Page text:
It's hard not to like British Sky Broadcasting
Subscriber growth at BSkyB is set for double-digit growth over the next couple of years. Its cash flow is so robust that BSkyB will be wiped clear of debt by 2006. Even better, at $44 the satellite TV broadcaster's share price is well down from its 12-month high of $59.24. There's little reason why it shouldn't return there.
Consider BSkyB's recently released third-quarter figures. As usual, post-Christmas subscription growth shrank slightly from the second quarter. But sales rose to $1.6 billion, up from $1.4 billion a year ago. Net earnings jumped 63% from the same period last year. Not too shabby.
Although its pay-TV platform has already captured 40% of the U.K. market, BSkyB still has space to grow: There are 12 million households in Britain that still do not have cable or satellite services. At the same time, average revenue per subscriber (ARPU), an important measure for this industry, will likely expand as existing customers upgrade to BSkyB's new-and-improved program packages. Besides, BSkyB holds exclusive broadcasting rights to air Premier League Cup soccer, Britain's national obsession.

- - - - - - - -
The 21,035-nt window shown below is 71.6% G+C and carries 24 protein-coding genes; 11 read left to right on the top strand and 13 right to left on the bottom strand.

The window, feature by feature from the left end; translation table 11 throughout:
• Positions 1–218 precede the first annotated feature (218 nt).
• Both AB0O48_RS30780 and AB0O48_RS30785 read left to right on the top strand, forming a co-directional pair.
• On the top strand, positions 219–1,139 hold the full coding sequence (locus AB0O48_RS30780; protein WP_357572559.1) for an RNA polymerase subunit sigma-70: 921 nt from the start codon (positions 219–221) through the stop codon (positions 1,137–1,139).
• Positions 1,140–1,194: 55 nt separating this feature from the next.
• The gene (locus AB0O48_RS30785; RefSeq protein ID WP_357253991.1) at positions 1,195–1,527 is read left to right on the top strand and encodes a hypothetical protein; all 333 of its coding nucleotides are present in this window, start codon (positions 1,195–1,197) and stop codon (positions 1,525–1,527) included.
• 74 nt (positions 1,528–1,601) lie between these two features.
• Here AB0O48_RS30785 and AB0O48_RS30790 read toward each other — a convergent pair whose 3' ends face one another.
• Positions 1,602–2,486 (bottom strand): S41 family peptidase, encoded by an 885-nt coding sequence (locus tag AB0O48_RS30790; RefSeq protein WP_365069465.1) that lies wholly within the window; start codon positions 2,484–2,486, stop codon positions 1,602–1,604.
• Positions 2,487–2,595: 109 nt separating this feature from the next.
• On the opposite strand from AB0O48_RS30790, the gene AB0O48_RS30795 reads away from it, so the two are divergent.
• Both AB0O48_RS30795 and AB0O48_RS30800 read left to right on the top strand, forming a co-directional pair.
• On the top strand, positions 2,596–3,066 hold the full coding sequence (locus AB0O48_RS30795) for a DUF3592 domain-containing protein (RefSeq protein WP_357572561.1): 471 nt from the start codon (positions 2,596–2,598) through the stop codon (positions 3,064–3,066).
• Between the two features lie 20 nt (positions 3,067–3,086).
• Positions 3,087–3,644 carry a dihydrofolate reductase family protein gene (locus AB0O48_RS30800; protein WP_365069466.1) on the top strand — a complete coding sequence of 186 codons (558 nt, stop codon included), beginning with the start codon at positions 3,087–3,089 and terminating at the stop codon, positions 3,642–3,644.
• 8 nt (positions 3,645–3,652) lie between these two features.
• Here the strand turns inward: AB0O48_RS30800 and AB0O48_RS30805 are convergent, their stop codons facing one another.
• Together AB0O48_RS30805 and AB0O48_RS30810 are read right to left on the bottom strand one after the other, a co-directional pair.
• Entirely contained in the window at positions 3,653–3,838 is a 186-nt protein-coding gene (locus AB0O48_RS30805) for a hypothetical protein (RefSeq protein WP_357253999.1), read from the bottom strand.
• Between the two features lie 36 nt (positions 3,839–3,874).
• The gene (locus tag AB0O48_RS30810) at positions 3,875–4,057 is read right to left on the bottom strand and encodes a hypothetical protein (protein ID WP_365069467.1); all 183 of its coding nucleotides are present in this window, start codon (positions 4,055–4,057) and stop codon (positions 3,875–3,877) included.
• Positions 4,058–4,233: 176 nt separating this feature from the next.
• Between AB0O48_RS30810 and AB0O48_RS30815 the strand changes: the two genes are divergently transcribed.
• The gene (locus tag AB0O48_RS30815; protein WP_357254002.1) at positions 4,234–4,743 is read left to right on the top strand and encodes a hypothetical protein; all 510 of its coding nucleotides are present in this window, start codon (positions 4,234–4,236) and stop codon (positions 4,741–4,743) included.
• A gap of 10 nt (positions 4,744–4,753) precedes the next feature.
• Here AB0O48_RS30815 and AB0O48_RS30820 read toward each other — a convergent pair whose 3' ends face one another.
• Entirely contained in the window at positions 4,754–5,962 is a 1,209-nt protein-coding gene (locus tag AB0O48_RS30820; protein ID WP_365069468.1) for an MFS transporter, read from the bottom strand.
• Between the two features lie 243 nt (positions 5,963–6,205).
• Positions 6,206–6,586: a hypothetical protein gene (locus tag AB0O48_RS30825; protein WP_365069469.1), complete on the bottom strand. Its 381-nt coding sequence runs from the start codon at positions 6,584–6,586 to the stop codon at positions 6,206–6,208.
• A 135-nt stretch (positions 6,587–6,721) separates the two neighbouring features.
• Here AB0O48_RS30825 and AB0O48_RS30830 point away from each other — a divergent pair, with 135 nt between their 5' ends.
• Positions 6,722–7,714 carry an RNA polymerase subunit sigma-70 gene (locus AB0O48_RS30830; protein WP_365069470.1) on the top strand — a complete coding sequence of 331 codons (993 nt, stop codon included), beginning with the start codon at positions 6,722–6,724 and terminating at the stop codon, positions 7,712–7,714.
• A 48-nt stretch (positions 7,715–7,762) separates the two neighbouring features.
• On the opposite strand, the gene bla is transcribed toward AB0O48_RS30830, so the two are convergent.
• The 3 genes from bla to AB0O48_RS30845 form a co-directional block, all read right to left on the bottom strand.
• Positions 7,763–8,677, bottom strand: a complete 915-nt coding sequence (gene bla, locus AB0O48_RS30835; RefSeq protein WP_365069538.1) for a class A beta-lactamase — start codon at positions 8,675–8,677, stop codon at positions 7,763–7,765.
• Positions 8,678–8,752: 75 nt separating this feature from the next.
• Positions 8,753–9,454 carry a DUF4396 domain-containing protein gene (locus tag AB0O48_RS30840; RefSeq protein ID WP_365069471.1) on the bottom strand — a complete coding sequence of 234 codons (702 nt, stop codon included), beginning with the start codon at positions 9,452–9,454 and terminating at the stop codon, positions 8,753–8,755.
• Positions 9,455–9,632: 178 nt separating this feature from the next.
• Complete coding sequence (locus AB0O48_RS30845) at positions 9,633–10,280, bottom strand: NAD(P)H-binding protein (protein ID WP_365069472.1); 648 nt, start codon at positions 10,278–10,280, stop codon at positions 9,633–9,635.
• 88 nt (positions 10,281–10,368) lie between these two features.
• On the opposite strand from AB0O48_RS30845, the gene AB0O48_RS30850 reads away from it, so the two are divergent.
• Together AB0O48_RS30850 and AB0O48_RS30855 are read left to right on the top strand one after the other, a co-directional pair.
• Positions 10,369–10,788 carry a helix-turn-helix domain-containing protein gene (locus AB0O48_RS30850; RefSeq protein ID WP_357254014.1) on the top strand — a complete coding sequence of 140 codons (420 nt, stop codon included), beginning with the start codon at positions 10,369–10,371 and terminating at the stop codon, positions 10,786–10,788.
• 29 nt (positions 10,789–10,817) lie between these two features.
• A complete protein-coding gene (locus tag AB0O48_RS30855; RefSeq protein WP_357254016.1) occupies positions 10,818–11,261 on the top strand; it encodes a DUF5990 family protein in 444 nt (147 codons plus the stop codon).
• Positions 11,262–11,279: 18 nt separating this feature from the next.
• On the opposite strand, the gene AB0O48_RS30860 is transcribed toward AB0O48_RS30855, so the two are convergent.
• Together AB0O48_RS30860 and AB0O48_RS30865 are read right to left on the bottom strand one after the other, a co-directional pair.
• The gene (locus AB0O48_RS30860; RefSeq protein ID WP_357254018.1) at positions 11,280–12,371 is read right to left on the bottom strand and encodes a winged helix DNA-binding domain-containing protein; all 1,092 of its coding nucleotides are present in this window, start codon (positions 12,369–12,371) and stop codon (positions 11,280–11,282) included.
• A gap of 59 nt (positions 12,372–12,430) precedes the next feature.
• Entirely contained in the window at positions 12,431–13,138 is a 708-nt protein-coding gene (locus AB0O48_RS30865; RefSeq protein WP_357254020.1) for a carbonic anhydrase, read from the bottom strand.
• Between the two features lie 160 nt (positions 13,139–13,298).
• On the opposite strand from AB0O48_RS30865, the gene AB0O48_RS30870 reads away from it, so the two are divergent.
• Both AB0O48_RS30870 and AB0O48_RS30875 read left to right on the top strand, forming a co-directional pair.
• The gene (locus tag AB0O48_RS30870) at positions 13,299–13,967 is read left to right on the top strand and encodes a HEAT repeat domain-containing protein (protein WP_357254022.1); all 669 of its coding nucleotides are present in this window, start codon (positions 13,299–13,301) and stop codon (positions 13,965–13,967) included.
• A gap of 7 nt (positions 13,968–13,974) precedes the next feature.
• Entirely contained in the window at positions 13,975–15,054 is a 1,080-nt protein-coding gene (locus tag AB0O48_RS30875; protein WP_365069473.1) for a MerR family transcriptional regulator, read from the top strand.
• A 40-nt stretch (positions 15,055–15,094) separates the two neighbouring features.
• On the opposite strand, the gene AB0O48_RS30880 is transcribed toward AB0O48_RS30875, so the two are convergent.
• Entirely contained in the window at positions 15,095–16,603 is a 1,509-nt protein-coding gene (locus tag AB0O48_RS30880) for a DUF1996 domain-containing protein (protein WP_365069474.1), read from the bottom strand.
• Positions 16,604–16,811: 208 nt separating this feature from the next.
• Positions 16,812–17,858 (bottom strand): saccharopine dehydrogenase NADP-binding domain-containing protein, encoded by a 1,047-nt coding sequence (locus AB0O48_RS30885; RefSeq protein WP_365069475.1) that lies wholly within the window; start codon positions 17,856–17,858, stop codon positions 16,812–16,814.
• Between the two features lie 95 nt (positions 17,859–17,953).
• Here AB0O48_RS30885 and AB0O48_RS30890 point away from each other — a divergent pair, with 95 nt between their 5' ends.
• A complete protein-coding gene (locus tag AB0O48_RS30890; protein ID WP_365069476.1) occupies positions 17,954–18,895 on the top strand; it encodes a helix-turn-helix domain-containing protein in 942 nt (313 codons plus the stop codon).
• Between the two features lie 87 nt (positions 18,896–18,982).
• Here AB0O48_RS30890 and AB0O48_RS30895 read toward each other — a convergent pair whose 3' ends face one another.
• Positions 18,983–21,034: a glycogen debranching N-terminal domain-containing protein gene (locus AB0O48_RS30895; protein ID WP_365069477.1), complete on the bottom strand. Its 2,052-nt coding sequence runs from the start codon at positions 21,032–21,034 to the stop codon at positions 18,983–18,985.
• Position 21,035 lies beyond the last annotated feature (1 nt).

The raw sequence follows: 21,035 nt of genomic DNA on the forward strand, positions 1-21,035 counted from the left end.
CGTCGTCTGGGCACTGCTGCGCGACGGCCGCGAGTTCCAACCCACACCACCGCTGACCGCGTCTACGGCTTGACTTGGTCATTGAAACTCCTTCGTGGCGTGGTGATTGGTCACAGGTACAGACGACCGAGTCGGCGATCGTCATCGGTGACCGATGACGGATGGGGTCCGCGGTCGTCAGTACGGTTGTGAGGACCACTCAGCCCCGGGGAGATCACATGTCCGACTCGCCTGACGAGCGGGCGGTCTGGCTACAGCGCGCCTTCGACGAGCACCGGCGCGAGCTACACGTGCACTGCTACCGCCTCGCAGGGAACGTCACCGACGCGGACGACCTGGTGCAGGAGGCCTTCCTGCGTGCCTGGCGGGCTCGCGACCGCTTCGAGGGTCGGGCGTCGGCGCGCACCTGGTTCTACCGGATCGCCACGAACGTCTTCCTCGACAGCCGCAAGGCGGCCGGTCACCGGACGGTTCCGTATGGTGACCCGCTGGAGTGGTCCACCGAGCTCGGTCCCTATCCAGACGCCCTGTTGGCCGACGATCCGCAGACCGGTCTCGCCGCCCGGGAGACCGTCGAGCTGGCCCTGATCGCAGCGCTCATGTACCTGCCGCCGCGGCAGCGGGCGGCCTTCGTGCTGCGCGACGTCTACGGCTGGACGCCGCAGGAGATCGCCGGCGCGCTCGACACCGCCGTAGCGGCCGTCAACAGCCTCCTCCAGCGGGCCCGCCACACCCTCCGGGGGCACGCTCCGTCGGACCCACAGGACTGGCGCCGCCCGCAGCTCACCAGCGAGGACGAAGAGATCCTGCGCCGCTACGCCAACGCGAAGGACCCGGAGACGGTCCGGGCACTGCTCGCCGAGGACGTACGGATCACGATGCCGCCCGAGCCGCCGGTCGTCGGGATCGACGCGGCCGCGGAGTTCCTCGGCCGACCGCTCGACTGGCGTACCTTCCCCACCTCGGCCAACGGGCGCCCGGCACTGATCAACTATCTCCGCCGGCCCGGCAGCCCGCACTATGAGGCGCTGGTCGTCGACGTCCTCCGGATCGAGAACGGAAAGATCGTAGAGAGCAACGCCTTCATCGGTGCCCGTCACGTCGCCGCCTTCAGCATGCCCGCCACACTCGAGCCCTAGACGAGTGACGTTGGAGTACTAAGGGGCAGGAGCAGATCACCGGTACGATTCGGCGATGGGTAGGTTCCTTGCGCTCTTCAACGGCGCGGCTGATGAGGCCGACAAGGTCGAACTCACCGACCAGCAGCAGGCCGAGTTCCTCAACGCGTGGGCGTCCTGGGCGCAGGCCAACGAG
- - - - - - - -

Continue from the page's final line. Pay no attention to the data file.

So, what's holding the stock back? Critics question whether 31-year-old James Murdoch, installed as CEO last year by his dad, is up to the job. Nepotism aside, there's also the issue of where the $4.9 billion of pre-dividend cash estimated to be generated over the next five years should go. With heavy investment in digital technology now pretty much complete, investors are hungry for a bigger dividend reward.
BSkyB is firing on all cylinders. The introduction of a clear dividend strategy could be all it takes for the young Murdoch to quiet his critics, please impatient investors, and send the stock back to where it belongs.
Fool contributor Ben McClure hails from the Great White North. He owns British Sky Broadcasting shares.